Marysue

Dmitry
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https://pubmed.ncbi.nlm.nih.gov/19138716/
There is considerable evidence that schizophrenia is associated with immune system dysregulation. For example, blood and cerebrospinal fluid (CSF) levels of proinflammatory cytokines are significantly increased in schizophrenic patients, and their normalization correlates with improvement in psychotic symptoms. In fact, typical and atypical antipsychotics are reported to modulate immune function in in vitro and in vivo studies. In the present study, we examined the anti-inflammatory effect of antipsychotics, clozapine, olanzapine, risperidone and haloperidol, on serum cytokine levels in lipopolysaccharide (LPS)-treated mice. Atypical antipsychotics, such as clozapine, olanzapine and risperidone, but not haloperidol, suppressed tumor necrosis factor (TNF)-alpha and interleukin (IL)-6, and up-regulated IL-10. Moreover, only clozapine, robustly increased the serum levels of IL-10. Clozapine reproduced its anti-inflammatory feature in polyinsinic-polycytidylic acid sodium salt (Poly[I : C])-induced inflammation. Thus, the anti-inflammatory effect of clozapine would adapt to inflammation induced by some varieties of antigens. Several receptor ligands, such as 8-OH-DPAT, ketanserin, prazosin and scopolamine, were also examined as to their anti-inflammatory effects on serum cytokine levels in LPS-treated mice. Ketanserin and prazosin, but not 8-OH-DPAT nor scopolamine, behaved similarly to atypical antipsychotics. However, the remarkable increase of serum IL-10 level observed in clozapine was not detected in ketanserin and prazosin. These results suggest the unique efficacy of atypical antipsychotics in the suppression of proinflammatory cytokines, and the increase of anti-inflammatory cytokine, IL-10.

https://www.ncbi.nlm.nih.gov/pmc/articles/PMC3897763/
Antipsychotic treatment altered immune function by raising the levels of anti-inflammatory cytokines (IL-4 and IL-10) and suppressing the levels of pro-inflammatory cytokines (IFN-γ).

seanlane
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The antipsychotic medication, risperidone, causes global immunosuppression in healthy mice

https://journals.plos.org/plosone/article?id=10.1371/journal.pone.0218937

New study shows antipsychotic drugs can suppress the immune system. Researchers at the University of New England who have been studying the side effects of drugs for more than a decade have discovered that antipsychotic drugs are getting into bone marrow, making it difficult for them to fight off infections.Aug 14, 2019

https://www.une.edu/news/2019/new-study-shows-antipsychotic-drugs-can-suppress-immune-system

The active ingredient in respiradone,
paliperidone, now conveniently renamed Invega is directly responsible for suppressing my immune system and causing massive HHV-6 reactivation in spine, heart and lungs. During the 4 months where I was pumped full of ' time released Invega' I completely lost my ability to walk or right and went into dementia. After released from hospital my spine was inflamed from top to bottom..which was later confirmed to be HHV-6 , more commonly seen in immunocompromised individuals, transplant recipients as well as chemotherapy recipients (oxidative stres in large amounts suppress immune system and sets the body up for viral replication)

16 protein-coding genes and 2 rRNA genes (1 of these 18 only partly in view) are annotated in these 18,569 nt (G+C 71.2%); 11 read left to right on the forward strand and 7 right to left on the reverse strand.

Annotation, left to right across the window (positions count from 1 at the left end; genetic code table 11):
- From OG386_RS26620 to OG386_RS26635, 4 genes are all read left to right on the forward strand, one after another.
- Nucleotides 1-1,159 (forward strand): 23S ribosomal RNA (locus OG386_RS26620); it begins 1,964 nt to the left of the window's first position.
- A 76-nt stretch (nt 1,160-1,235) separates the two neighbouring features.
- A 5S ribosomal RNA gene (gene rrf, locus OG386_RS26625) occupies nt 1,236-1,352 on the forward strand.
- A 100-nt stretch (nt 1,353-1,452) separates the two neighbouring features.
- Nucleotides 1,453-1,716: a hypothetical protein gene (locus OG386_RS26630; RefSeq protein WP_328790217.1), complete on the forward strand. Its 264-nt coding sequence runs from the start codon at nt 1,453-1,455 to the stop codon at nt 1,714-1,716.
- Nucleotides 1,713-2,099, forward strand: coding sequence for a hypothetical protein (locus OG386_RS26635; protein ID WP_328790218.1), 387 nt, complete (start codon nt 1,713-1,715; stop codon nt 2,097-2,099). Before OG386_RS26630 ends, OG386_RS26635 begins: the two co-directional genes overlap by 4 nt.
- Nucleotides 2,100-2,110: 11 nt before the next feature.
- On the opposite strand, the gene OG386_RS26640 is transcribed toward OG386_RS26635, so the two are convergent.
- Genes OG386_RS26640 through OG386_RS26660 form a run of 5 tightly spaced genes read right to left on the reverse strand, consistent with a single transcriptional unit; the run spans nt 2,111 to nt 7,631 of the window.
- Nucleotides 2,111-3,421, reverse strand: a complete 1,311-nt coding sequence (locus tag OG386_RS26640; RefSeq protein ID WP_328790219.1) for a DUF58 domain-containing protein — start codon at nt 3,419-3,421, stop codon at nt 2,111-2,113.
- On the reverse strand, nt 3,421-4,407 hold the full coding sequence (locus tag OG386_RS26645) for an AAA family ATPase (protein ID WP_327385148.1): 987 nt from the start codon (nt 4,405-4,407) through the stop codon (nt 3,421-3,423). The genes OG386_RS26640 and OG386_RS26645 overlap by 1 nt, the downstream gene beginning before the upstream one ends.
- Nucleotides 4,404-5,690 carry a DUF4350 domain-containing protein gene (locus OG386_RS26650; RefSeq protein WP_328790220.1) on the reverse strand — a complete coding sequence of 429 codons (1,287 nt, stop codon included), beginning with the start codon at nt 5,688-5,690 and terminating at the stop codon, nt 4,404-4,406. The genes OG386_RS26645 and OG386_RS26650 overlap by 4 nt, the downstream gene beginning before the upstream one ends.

Needless to say, it was very immunosuppressive.

seanlane
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seanlane wrote:
The antipsychotic medication, risperidone, causes global immunosuppression in healthy mice

https://journals.plos.org/plosone/article?id=10.1371/journal.pone.0218937

New study shows antipsychotic drugs can suppress the immune system. Researchers at the University of New England who have been studying the side effects of drugs for more than a decade have discovered that antipsychotic drugs are getting into bone marrow, making it difficult for them to fight off infections.Aug 14, 2019

https://www.une.edu/news/2019/new-study-shows-antipsychotic-drugs-can-suppress-immune-system

The active ingredient in respiradone,
paliperidone, now conveniently renamed Invega is directly responsible for suppressing my immune system and causing massive HHV-6 reactivation in spine, heart and lungs. During the 4 months where I was pumped full of ' time released Invega' I completely lost my ability to walk or wright and went into dementia. After released from hospital my spine was inflamed from top to bottom..which was later confirmed to be HHV-6 , more commonly seen in immunocompromised individuals, transplant recipients as well as chemotherapy recipients (oxidative stres in large amounts suppress immune system and sets the body up for viral replication)

Needless to say, it was very immunosuppressive.

jrfoutin
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Yikes! Glad you are off those now.

Thanks for the heads up. Most Rx seem built around immune suppression. This seems easiest way to get a study and test for new drug because people will show immediate symptom reversal (immune battle ceases).

The commercials small print/fast speak for a lot of new biologics are generally easy to flag as immune suppressants as well. "Buyer beware" seems appropriate, as is reading the studies leading to Rx roll out.

It must be awful when a doctor realizes their years of schooling/debt and hope of helping patients is almost exclusively limited to hauling patients into immune suppression concentration camps to await death.

Thanks for the heads up Seanlane--Janet